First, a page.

Public confidence in ONS remains high as trust in civil service dips

Survey shows robust faith in official statistics but trust in civil service has fallen to 75%
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By Tevye Markson

14 May 2024

The public’s confidence in the Office for National Statistics remains high while trust in other institutions including the civil service and the government has slipped, according to a new report.

The National Centre for Social Research’s 2023 Public Confidence in Official Statistics survey, published today, finds some 87% of respondents trust the ONS, a small drop from the 89% who said so in 2021. Respondents who have used official statistics were more likely to trust the ONS than those who have not used them: 99% vs 82%.

In the same period, trust in the civil service has fallen by six percentage points, from 81% to 75%, and trust in the government has slipped by 11 percentage points, from 42% to 31%.

The survey also found that most respondents (83%) believe that official statistics are accurate, a higher rate than in 2021, 2018, 2016 and 2014. Meanwhile, 72% said statistics produced by ONS are free from political interference, similar to results in the last few surveys. 

The poll also found strong support for the idea that statistics produced by the ONS are important to understand our country, with 90% of respondents agreeing.

Respondents were less positive about the government and media’s presentation of statistics. Just over two-thirds of respondents disagreed that the government presents statistics honestly, while three-quarters disagreed that newspapers present statistics honestly.

The results also indicate that awareness of the ONS remains reasonably high, with 74% of respondents saying they had heard of the organisation, similar to the 75% figure in 2021, but lower than other public institutions such as the Department for Work and Pensions (88%) and the Bank of England (93%).

Awareness of the UK Statistics Authority – the non-ministerial department that oversees the ONS –and UKSA's other arm, the Office for Statistics Regulation, remain much lower, with 22% knowing the authority and 18% having heard of the OSR.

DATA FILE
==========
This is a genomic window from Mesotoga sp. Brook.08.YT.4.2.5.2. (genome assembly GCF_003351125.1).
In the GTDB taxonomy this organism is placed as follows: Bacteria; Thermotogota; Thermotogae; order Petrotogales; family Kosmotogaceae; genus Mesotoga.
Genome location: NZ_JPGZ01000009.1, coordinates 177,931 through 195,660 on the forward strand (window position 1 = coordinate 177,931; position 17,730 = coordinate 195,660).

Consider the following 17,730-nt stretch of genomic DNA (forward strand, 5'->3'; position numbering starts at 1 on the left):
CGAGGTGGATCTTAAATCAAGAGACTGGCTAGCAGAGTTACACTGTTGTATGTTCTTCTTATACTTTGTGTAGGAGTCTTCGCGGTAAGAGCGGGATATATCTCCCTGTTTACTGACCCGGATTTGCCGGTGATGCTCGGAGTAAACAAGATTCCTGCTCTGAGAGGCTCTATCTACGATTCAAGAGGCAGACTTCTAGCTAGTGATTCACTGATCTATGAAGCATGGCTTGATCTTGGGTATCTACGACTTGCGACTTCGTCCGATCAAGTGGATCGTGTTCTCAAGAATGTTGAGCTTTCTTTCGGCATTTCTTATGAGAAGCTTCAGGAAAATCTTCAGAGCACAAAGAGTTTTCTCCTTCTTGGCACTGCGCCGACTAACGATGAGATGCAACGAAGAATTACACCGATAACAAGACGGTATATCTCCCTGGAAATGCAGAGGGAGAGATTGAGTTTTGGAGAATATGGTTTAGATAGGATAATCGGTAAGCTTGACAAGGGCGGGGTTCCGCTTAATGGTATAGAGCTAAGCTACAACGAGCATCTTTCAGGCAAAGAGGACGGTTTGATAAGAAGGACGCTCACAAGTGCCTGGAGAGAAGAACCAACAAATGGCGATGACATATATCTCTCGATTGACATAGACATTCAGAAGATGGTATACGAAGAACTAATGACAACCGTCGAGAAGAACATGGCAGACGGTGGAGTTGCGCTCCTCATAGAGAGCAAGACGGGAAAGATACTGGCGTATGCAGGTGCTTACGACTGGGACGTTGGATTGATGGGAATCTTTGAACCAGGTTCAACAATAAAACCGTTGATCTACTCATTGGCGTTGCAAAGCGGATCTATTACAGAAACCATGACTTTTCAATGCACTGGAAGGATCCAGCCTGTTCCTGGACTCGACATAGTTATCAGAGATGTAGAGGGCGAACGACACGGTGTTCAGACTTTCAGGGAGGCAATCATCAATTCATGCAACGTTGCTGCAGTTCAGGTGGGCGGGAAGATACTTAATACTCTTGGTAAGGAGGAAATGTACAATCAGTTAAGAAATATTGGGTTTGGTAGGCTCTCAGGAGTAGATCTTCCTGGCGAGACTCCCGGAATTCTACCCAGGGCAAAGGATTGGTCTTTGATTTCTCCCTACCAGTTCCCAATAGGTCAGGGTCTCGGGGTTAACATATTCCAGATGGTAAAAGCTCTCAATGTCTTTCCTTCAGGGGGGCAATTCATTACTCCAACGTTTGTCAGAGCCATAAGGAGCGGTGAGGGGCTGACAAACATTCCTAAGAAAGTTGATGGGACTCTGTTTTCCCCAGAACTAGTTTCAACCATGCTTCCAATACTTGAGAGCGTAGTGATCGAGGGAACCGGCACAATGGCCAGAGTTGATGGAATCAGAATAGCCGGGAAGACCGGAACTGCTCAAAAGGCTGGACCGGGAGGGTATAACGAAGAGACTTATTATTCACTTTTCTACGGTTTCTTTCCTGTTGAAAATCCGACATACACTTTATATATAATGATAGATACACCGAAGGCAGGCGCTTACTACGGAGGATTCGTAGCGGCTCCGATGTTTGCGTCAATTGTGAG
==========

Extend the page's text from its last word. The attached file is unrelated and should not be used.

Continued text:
However, there was strong support for the role of each The vast majority (95%) of respondents agreed that it is important for there to be an independent body that speaks out against the misuse of statistics, and 94% agreed it is important for there to be a body that ensures official statistics are produced without political interference.

The NatCen figures, from a web-postal survey of adults aged 18 and above carried out from October to December last year, exclude those who did not express an opinion, including those who answered "don’t know".

Responding to the results, UKSA chief executive Sir Robert Chote said it is “reassuring that trust has remained consistently high over time among those who respond”. But he warned that “we shouldn’t be surprised if we see some change next year, given the challenges the system has had to confront in more recent months”.

The UKSA raised concerns earlier this year about the level of Cabinet Office support for the creation of a triennial statistical assembly. In a letter to the Cabinet Office, it said comments from the department that supported the plan “with conditions”, including no extra resources, suggested “the government is not vested in properly supporting UKSA to effectively deliver” a statistical assembly and “may not take outputs from the assembly seriously”.

Chote said the UKSA, together with the Royal Statistical Society, will convene a statistical assembly of producers, users and stakeholders later this year, “to explore how we can best serve the public good over the next three years”.

Ed Humpherson, director general for regulation at the OSR, said the survey provides “reassuring evidence that people do value statistics”.

“And just as importantly, it shows that people value our regulatory role in standing up against the misuse of statistics,” he said.

National statistician Professor Sir Ian Diamond added: “Now more than ever, it is vitally important that citizens know where to find reliable, impartial statistics and trust the Office for National Statistics to handle their data safely and responsibly. We will continue to work hard to maintain and build upon that trust as we continue to modernise and improve our statistics in the months and years ahead.”

A government spokesperson said: “This government is absolutely committed to the core values of transparency, integrity and professionalism.

“We routinely publish information to ensure we are fully accountable to the public and have launched an expansive programme of reform that will strengthen ethics and integrity in central government."

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